Weekly Market Report

Weekly Market Report

Last week, the MSCI All Country World Index (MSCI ACWI) surged 2.6%. In the US, the S&P 500 Index closed 2.5% higher, recording its seventh consecutive week of gains – the longest streak for the S&P 500 since 2017. The gains lifted the S&P 500 and the technology-heavy Nasdaq Composite – advancing 2.9% over the week – to 52-week highs and the Dow Jones Industrial Average to a record. Continuing a recent pattern, the week’s gains were also broadly based. An equally weighted index of S&P 500 stocks outpaced its market-weighted counterpart by 131bp. Small caps outperformed large caps as did value versus growth. The Russell 1000 Growth Index returned 2.2%, the Russell 1000 Value Index 3.3% and the Russell 2000 Index 5.6%.

In Europe, the MSCI Europe ex UK Index gained 1.1% as financial markets appeared to increasingly expect key central banks to cut interest rates in 2024. Major stock indexes were mixed. Germany’s DAX Index was broadly flat, France’s CAC 40 Index put on 0.9% and Italy’s FTSE MIB Index gave up -0.1%. The euro appreciated versus the US dollar, ending the week at USD 1.09 for EUR, up from 1.08.

In the UK, the FTSE 100 Index tacked on 0.3% and the FTSE 250 Index climbed 2.8%. The British pound strengthened versus the US dollar, ending the week at USD 1.27 for GBP, up from 1.25.

Japan’s stock markets rose over the week. The TOPIX Index firmed 0.3% and the TOPIX Small Index added 0.5%. Shares were supported by the US Fed giving the clearest sign yet that it will pivot away from monetary policy tightening, as it held interest rates steady and projected more aggressive rate cuts in 2024. Yen strength posed a headwind for Japan’s exporters, however. MSCI Emerging Markets Index closed 2.7% higher, with a positive contribution to performance from the stock markets of Taiwan, India, South Korea and Brazil and a negative contribution from that of China. Chinese equities declined as persistent deflationary pressures weighed on the economic outlook. The Shanghai Stock Exchange Index retreated -0.9% and the blue-chip CSI 300 Index dropped -1.7%. In Hong Kong, the benchmark Hang Seng Index rallied 2.8% amid a global stock rally after the Fed kept interest rates steady on Wednesday and signalled it may start cutting them next year.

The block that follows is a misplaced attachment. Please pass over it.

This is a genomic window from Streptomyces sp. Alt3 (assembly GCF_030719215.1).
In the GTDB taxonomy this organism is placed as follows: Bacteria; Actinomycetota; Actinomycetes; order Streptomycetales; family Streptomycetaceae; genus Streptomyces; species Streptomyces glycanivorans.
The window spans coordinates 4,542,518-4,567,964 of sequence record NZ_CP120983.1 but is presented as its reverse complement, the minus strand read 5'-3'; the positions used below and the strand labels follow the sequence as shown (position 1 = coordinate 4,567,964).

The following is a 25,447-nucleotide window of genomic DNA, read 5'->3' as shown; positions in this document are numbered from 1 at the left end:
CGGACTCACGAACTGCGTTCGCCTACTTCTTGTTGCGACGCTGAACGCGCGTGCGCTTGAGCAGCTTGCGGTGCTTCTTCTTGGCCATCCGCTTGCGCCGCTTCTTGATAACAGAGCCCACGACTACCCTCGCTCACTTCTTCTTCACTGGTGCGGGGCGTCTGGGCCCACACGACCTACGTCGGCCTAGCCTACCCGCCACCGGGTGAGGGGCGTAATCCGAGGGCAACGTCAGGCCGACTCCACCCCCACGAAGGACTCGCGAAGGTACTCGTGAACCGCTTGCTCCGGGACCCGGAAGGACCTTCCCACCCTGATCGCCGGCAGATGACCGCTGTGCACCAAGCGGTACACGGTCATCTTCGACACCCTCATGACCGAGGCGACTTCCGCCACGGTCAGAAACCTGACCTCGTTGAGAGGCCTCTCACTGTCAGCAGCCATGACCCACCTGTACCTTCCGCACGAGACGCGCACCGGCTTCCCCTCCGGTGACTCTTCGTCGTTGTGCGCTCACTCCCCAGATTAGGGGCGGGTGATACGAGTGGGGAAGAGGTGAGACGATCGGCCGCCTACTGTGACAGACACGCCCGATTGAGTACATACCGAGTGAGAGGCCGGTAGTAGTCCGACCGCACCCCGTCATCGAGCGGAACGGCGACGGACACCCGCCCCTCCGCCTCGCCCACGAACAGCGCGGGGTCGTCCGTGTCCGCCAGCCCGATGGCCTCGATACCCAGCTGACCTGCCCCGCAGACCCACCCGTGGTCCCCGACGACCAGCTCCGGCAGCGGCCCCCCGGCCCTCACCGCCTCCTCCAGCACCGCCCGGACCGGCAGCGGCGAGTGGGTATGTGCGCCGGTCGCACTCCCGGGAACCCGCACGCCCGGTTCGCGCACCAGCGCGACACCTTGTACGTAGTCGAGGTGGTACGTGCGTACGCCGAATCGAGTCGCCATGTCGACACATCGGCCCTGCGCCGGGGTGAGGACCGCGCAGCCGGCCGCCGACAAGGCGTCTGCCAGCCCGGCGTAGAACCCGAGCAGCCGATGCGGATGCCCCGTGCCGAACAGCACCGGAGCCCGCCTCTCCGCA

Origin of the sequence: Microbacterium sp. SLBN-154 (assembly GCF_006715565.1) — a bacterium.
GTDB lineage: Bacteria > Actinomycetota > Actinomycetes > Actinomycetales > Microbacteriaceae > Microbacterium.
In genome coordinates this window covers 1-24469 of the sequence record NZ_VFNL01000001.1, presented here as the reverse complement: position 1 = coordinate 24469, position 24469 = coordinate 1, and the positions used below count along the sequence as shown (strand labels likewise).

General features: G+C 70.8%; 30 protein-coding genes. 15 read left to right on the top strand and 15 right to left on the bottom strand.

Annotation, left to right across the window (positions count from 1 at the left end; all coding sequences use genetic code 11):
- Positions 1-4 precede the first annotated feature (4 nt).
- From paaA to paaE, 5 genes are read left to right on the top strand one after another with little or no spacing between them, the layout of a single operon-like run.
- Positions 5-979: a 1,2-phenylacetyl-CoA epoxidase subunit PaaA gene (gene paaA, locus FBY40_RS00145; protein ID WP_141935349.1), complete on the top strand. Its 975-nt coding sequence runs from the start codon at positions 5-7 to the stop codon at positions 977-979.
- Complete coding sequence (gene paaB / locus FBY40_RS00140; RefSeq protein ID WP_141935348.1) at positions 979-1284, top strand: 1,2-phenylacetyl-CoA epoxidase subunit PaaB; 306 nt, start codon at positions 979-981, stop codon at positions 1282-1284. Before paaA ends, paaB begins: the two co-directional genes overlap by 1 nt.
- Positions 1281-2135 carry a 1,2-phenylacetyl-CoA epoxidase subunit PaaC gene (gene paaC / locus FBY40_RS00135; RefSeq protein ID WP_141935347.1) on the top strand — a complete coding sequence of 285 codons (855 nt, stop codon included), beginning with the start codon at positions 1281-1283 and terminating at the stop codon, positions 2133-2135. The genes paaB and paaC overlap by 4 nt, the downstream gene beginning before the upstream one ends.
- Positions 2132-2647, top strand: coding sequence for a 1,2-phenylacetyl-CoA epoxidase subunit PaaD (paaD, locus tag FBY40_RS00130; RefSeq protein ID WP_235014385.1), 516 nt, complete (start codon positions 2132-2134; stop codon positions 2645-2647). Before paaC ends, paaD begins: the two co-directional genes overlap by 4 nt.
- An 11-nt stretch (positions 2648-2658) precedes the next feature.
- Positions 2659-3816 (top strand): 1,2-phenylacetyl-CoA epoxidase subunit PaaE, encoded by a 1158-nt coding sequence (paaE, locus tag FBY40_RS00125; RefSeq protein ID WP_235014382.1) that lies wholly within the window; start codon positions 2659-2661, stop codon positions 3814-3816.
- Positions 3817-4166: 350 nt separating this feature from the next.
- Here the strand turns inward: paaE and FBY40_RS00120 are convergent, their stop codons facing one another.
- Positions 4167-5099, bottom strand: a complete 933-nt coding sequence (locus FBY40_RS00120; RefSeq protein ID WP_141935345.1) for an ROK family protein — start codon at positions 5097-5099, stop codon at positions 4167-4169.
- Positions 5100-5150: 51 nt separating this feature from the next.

Last week, the Bloomberg Global Aggregate Index (hedged to USD) returned 1.7%, Bloomberg Global High Yield Index (hedged to USD) 2.0% and Bloomberg Emerging Markets Hard Currency Aggregate Index 2.3%.

Long-term US Treasury yields fell sharply on the inflation data and Fed signals, bringing the yield on the benchmark 10-year US Treasury note below 4% for the first time since the end of July. Over the week, the 10-year US Treasury yield decreased -32bp to 3.91% from 4.23%. The 2-year Treasury yield decreased -28bp to 4.45% from 4.72%. Over the week, the 10-year bund yield decreased -26bp, ending at 2.01% from 2.28%. The 10-year gilt yield decreased -36bp, to 3.68% from 4.04%. US investment-grade corporate bonds underperformed Treasuries before the Fed meeting on Wednesday. After the Fed’s dovish pivot, corporates outperformed in the risk-on environment. High yield corporate bonds also performed well in the wake of the meeting.


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